Q:  What are the pros and cons of treating incontinence with lasers?

A: As for pros, you can have benefits without any complications. A con would be that sometimes you may not meet your patient’s expectations if you don’t clearly explain what you can correct with a laser and what you cannot correct. You will not cure a patient from prolapse or stress urinary incontinence. But, you will improve their quality of life by diminishing the severity of the condition. Laser light is a temporary effect. It could be a year or a year and a half - it depends on the patient. You need to explain. Tell her she’ll need extra sessions over time to maintain the effect the same way a dermatologist would use a laser on the face for rejuvenation. It’s the same with hormones. If you take them for months and, then, abandon them, the condition you’re treating will return.

Sometimes when you have severe atrophy, you need to prepare the mucosa for the laser or it won’t be well tolerated. It’s the same for the urethral or the vaginal laser. In younger patients - age 50 to 55 with perimenopause - you won’t have this problem. But, an elderly patient around 80 years old who is suffering from recurrent urinary tract infections will need to have the mucosa prepared first. Otherwise, she might have some bleeding and discomfort.

Q: For doctors who are new to this procedure, what mistakes might they make when implementing it?

A: Although this procedure is quite simple, you need to be familiar with urethral and vaginal probes because you’re introducing a probe camera into a small cavity. You need to be very careful. The procedure is ambulatory, but you must know about fluency and laser-tissue interactions. The lasers come with parameters in the software, but sometimes they need to be decreased or sometimes you need to make fewer passes because the patient isn’t tolerating the process according to her hormonal state.

Q: Have there been patients in your practice who responded well to treatment?

A:  I remember two cases. One woman, who is now 68-years-old, came to us for treatment after breast cancer. She was suffering from severe urinary symptoms and severe vaginal dryness. We gave her two sessions of combined vaginal and urethral lasers. She didn’t have intercourse, so her main complaint was itching and dysuria, frequency, and urinary urgency. She wouldn’t do any physical activity because she leaked urine. After two sessions, we improved her continence. She is now happy and has an extra session every six months. She goes into the office just to maintain the improvement she has achieved.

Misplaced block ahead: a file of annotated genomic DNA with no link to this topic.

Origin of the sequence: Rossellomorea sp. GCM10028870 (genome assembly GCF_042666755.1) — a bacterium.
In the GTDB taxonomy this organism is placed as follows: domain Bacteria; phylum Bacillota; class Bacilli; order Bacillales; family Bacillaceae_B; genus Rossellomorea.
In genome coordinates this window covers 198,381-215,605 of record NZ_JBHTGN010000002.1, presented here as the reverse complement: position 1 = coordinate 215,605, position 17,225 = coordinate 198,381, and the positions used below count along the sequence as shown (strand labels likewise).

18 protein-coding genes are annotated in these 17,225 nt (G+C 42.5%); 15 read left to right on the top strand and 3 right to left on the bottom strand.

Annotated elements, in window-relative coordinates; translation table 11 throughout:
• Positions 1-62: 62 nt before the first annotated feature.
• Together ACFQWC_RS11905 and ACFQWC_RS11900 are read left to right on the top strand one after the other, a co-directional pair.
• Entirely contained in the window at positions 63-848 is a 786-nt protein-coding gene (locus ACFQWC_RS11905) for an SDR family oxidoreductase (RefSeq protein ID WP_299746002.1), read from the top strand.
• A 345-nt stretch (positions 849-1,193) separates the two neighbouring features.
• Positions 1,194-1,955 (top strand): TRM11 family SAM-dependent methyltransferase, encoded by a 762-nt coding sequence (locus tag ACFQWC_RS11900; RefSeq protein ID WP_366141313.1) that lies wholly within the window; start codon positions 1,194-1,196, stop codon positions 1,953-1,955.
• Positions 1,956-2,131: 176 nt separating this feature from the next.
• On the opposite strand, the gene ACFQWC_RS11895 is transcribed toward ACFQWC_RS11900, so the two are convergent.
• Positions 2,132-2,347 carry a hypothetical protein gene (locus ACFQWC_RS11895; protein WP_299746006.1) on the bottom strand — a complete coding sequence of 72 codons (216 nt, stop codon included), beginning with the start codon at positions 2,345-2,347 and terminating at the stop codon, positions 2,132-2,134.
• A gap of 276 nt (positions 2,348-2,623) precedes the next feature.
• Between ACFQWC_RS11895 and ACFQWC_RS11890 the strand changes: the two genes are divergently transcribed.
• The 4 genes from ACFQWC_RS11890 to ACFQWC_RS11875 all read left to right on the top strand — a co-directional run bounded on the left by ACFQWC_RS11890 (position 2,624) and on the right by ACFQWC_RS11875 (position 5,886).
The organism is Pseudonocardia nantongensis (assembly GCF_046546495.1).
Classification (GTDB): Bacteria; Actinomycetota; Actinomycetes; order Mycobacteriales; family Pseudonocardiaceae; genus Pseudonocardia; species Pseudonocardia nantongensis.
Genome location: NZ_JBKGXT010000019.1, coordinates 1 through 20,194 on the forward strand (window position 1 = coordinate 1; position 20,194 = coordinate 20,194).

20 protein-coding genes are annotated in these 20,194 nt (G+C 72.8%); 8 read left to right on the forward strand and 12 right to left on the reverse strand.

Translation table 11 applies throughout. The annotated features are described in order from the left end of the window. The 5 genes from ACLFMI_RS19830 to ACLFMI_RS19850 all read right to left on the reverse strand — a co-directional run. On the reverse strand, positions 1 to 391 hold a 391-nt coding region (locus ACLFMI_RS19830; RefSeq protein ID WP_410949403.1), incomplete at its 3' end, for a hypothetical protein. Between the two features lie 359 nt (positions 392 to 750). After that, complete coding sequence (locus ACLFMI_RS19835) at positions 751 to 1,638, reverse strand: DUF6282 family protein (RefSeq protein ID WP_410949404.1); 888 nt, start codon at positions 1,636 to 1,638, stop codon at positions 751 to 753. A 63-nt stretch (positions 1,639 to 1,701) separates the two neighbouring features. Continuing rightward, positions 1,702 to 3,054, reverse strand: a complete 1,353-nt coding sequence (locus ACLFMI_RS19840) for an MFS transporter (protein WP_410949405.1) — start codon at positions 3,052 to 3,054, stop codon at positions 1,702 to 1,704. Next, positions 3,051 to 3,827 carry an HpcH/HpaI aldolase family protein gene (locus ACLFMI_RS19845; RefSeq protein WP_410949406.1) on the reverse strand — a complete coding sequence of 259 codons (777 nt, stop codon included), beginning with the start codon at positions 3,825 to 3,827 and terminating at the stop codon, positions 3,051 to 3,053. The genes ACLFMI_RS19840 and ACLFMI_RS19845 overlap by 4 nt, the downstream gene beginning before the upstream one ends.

Another patient was 72 and was suffering from overactive bladder. She complained of urgency, incontinence, and frequency. She said that she needed to go to the restroom at least 15 times a day. After ruling out infections and taking an ultrasound of the bladder, the urethra, the abdomen, and the kidneys to rule out other possible problems, we decided to do laser treatment. She said that immediately after the first session, she had some minimal discomfort. But, after the second session, she said that she’d stopped taking the pills she used to control her bladder contractions. With this improvement with her continence, the problem had been solved. She’s happy now and can live a normal life according to the quality of life she used to have. She still leaks a minimal amount of urine, but she’s using the rest room no more than 5 to 6 times a day. This is very impressive for us.

Q: How large is the demand among patients for this type of procedure?

A:  I work in a huge urology clinic. We have at least 50 patients a day, and among them at least 3 or 4 patients would like to have one of these sessions. Even if they need surgery, we offer them the possibility of the non-surgical management of the condition. We can delay surgery. We can prepare the mucosa for surgery. Or, we can combine surgery with lasers to improve the urethra.

Until now, we have waited for our patients to exhibit symptoms before giving them any treatment. We’ve waited for bleeding, pain, and itching before prescribing estrogen. No gynecologist would wait until you had full osteoporosis before taking steps to try to improve your bone mass. And, now it’s that way with urinary symptoms. With this laser treatment, within one year, we can have patients totally free from suffering this part of the aging process.